Typically, a good place to start would be to lie comfortably on your back at rest, with one hand on your chest and one on your stomach. Inhale through your nose 3-4 seconds, deep into your stomach trying to push your stomach out and into your hand. The chest (thoracic cavity) shouldn’t lift or rise at the shoulders with the inhalation. Hold for 2-3 seconds and then exhale through your mouth (pursed lips) 6-8 seconds and repeat for 30 reps 2-3x a day. Physiological evidence has indicated that this breathing practice significantly reduces blood pressure, increases heart rate variability (HRV) (Wang et al 2010, Lehrer and Gevirtz, 2014; Wei et al 2016), and oxygenation (Bernardi et al 1998), enhances pulmonary function (Shaw et al 2010), and improves cardiorespiratory fitness and respiratory muscle strength (Shaw et al 2010).

The one big hurdling block that crops up and is something I see on a regular basis, it’s simply just not the ‘done’ thing thus why we all breath poorly exacerbated by poor postures. People don’t like expanding their stomachs as far out as possible to take a breath in. It’s simply not ‘attractive’. Hopefully the benefits above should help you reconsider!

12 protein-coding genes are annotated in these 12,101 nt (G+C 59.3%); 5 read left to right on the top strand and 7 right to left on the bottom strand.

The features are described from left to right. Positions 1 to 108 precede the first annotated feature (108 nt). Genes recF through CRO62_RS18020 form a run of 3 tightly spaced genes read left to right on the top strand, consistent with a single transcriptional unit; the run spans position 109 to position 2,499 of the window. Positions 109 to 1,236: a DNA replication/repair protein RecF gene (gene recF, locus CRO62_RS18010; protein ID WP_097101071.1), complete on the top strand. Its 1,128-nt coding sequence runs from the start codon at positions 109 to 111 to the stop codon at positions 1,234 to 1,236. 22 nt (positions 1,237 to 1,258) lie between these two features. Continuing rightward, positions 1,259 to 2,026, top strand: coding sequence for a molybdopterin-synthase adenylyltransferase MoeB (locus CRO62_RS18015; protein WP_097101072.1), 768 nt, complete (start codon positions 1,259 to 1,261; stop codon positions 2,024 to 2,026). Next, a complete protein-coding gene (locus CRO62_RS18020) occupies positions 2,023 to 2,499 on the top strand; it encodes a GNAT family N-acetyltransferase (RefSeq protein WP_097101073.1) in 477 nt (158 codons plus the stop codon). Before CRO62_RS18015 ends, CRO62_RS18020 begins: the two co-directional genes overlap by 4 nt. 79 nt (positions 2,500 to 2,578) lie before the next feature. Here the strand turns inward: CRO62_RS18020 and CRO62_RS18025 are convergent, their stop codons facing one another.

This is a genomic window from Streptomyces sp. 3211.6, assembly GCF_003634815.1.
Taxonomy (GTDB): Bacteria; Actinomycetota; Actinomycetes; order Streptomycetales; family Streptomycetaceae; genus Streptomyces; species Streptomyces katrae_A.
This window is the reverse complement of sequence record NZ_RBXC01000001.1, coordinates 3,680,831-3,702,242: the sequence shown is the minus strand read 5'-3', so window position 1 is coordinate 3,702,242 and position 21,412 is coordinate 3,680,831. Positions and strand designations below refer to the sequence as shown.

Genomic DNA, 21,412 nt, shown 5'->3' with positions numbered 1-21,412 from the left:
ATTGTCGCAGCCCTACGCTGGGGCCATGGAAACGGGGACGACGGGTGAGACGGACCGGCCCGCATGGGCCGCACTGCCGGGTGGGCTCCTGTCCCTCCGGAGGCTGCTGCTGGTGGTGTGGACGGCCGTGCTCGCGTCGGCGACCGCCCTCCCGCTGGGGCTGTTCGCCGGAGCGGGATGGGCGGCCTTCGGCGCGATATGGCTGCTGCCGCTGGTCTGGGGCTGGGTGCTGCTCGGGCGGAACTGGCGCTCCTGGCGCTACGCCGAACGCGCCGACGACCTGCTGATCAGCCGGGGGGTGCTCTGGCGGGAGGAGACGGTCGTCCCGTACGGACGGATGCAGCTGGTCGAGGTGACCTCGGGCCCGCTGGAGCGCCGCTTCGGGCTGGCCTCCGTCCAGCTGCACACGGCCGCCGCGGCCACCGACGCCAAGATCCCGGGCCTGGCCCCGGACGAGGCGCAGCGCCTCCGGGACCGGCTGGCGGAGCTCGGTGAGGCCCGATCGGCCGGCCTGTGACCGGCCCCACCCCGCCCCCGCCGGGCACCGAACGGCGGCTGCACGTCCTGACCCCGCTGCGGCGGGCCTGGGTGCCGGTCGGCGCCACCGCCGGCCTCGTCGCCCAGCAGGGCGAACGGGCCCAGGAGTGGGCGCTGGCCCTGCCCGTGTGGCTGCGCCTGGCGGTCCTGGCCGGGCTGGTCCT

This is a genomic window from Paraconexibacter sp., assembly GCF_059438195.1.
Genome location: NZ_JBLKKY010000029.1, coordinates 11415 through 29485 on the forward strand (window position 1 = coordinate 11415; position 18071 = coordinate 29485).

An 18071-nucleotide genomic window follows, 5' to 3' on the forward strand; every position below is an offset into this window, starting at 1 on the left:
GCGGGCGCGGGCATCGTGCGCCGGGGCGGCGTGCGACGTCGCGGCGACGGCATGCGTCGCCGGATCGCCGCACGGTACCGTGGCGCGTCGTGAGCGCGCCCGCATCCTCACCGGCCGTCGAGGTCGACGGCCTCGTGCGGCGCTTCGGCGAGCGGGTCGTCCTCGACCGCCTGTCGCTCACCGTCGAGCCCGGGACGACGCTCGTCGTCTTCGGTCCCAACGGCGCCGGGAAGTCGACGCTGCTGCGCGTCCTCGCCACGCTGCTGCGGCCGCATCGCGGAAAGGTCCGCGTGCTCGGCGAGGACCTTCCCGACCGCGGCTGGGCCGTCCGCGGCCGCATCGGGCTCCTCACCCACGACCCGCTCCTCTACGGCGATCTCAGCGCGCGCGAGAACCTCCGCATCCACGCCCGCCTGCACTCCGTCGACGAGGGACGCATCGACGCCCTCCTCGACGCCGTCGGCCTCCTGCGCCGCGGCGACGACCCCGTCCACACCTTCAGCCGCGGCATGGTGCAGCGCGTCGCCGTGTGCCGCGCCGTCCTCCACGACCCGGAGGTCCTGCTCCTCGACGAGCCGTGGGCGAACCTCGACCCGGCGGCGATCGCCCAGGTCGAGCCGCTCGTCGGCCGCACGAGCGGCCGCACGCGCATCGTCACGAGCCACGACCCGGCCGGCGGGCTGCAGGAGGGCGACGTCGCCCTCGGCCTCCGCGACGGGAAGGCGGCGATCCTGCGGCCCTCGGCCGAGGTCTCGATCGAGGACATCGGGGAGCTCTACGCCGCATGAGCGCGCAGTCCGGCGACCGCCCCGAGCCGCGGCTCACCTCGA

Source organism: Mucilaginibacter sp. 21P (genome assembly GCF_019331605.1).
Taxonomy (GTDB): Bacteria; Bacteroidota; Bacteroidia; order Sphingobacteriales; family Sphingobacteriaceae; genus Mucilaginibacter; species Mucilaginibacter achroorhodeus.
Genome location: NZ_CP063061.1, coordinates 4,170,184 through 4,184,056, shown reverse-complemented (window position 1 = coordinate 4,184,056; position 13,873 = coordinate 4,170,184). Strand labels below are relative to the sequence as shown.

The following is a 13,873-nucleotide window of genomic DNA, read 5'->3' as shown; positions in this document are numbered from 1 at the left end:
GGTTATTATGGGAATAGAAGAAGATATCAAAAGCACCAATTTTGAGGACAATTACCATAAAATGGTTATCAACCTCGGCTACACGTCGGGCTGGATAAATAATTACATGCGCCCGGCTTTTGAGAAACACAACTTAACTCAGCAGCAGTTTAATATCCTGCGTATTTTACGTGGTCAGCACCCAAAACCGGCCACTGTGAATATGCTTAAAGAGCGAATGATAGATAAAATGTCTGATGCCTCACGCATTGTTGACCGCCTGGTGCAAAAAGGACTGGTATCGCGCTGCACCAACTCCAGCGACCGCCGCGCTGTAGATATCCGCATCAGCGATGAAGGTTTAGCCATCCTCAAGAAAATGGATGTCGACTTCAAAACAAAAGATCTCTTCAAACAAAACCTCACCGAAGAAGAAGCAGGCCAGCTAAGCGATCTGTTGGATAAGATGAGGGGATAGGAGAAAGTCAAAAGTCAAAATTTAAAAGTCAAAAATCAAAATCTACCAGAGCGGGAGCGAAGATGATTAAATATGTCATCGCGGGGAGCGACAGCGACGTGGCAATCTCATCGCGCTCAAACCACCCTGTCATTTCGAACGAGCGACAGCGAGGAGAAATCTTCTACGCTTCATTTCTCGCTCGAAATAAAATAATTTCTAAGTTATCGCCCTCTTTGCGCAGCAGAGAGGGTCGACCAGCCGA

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Resisted diaphragmatic breathing

Interestingly a study on endurance athletes from (Gopaladha et al, 2014) found “that the improvement in cardiovascular endurance measured using resisted diaphragmatic breathing is higher than that of resisted abdominal exercises. Hence, this indicates that resisted diaphragmatic breathing exercise (using a small weight plate on stomach, progressive volume over 8 weeks training block) can successfully be incorporated in a fitness training program to improve cardiovascular endurance for sportsmen”.

Whilst this may come as a surprise for some people, would it be that obscure to suggest specific training of the respiratory system using correct breathing mechanics illicit an improvement in endurance? Hopefully this blog post has gone a long way to understanding how implementing diaphragmatic breathing regularly into your day can help improve performance.

The final word